Cash or credit for buy and holds.

4 Replies

My questions to the community is would you recommend paying cash if you have it for a buy and hold property or finance it. I see positives to both sides and wanted other people's experiences and input on the pros and cons.

It really depends on long term goals.  In my market a combination of both works..good luck!

I have strong feelings on this, though my approach probably isn't or everyone.  Two things:

When possible - buy in cash!  You will get your offer moved to the top, and will be able to offer less because you have such favorable terms.  I've only purchased a few places like this, but I feel strongly that cash is the only way to go, if you can swing it.

When possible - hold as financed.  Long-term, if you hold a place in cash, you will both experience smaller returns (total returns) from that one property, and will slow down your growth rate buying additional properties.  

With that said, the buy-refi strategy is not common enough that all mortgage people get it.  And if you don't follow the guidelines precisely, you can be caught without a chair when the music stops.  Do research in delayed financing (a key term) and then find a mortgage agent with experience working with investors.  

If you can pull it off, the strategy is a good one to get properties at a discount, and keep your money working for you.  

Happy hunting!

I prefer to buy cash for the same reason as Jeremiah since it makes your offer stronger than competition and if you get to seller early enough you can often get the property locked up before anyone else can put in an offer.  

You can then refinance your money back out at a later date but you have to speak with your lender and ideally multiple lenders to ensure that you know the criteria they will use to evaluate the deal and that they are willing to loan to you and on the type of property that you are buying.  

Also, as Jeremiah pointed out, by having more properties even with mortgages on all, you will do better than having just 1 or 2 with no mortgage.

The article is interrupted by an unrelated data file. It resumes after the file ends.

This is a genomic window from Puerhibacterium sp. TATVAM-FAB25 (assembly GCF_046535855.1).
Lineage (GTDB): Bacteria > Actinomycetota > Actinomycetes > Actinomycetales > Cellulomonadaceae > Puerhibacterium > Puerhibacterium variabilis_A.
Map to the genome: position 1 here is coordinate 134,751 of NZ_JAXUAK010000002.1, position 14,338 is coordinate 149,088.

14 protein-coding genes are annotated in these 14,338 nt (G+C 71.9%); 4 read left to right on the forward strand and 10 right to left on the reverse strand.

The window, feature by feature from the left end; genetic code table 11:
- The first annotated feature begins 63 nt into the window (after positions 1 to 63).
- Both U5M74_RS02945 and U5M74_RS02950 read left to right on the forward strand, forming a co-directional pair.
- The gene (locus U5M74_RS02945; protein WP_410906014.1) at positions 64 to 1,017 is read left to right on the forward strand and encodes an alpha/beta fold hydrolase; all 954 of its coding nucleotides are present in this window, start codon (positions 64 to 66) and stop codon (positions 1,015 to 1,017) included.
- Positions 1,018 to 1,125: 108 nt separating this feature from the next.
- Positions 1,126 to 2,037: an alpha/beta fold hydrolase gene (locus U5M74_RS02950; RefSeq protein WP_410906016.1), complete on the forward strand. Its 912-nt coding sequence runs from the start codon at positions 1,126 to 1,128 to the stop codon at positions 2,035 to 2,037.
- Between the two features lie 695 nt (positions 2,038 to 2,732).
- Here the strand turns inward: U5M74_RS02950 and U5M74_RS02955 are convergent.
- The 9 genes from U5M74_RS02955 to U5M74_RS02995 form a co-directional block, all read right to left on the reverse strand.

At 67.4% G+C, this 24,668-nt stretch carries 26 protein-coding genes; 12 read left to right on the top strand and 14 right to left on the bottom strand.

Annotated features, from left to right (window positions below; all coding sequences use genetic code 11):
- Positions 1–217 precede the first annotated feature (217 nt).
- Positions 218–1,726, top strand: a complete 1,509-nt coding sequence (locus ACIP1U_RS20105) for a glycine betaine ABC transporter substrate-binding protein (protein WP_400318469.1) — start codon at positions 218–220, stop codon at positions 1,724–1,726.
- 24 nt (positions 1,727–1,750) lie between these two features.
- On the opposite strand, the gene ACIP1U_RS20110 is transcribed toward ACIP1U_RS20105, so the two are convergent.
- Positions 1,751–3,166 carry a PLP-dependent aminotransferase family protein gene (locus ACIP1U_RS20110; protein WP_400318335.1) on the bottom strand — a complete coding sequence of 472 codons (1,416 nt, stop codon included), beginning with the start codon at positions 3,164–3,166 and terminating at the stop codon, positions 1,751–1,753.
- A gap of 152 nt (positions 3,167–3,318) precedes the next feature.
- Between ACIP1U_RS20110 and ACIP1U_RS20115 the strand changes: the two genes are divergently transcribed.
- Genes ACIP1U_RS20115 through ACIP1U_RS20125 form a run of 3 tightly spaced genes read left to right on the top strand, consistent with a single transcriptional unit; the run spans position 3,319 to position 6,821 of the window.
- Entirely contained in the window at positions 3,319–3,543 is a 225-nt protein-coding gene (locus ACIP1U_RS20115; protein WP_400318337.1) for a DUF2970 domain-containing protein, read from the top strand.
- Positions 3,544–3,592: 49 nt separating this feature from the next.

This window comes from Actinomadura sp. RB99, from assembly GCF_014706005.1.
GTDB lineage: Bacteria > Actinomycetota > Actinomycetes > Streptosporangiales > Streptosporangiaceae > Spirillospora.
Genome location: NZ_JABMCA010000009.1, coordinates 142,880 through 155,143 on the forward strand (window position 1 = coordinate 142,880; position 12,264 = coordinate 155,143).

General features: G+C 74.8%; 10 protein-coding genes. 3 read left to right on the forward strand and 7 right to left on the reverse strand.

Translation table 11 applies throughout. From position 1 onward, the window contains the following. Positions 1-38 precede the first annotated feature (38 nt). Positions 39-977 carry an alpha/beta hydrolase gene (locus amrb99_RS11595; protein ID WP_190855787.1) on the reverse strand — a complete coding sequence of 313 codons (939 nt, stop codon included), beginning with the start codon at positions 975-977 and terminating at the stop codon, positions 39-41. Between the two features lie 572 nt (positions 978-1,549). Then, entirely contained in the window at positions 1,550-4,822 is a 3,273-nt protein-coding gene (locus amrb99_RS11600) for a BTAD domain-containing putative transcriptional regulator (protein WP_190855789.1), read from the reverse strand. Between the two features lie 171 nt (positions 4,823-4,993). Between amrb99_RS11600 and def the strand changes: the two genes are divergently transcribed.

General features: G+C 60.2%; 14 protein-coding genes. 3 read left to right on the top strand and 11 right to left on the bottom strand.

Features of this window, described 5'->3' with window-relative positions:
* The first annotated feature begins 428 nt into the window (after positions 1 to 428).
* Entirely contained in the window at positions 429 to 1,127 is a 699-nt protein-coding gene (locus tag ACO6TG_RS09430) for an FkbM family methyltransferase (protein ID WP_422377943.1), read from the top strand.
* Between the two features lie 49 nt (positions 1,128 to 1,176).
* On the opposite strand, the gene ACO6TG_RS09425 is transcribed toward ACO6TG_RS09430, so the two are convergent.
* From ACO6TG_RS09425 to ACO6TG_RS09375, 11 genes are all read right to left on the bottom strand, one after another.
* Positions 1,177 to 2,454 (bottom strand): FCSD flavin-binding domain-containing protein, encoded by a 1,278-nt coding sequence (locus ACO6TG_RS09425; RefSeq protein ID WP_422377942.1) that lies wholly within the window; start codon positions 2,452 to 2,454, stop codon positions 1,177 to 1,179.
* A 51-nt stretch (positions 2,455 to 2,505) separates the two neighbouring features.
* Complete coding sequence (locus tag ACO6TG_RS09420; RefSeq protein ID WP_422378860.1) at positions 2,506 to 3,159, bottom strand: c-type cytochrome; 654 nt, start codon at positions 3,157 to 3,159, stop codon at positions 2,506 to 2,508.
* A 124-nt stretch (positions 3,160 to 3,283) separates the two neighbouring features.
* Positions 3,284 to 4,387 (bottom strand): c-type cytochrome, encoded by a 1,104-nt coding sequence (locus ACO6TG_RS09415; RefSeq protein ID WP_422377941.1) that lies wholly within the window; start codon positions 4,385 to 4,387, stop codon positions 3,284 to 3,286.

You can also make a cash offer and close with financing if you can swing it in time but you have to be prepared to close it in cash if your financing doesn't come through in time.    

I'm relatively new at this with only two rentals, but I see myself sticking to the buy-fix-hold model and purchasing with cash with intent to refi after the seasoning period.  

With a cash purchase, you can go after a property that a bank might not be comfortable financing which seriously limits your buying competition. It also allows you to purchase property via auction. Spend some money fixing it up and find a quality tenant. Do a cash-out refi after the seasoning period when the lender will base the LTV off of appraised value versus purchase price. If you work the numbers correctly, you'll find that you may actually have little cash into the property after the refi.

Example:  Purchase a house for $50k.  Add $25k for repairs.  Total cash in = $75k.  6 months to a year later (seasoning period), house appraises at $100k.  Assuming the lender wants 25% down for a non owner occupied property, take a mortgage for the remaining 75% = $75k.  Total cash outlay = $0.  Caution - this works if you know your market and can reasonably anticipate what the property would appraise for after repairs.  You also tie up your capital for what seems like a long duration of time.

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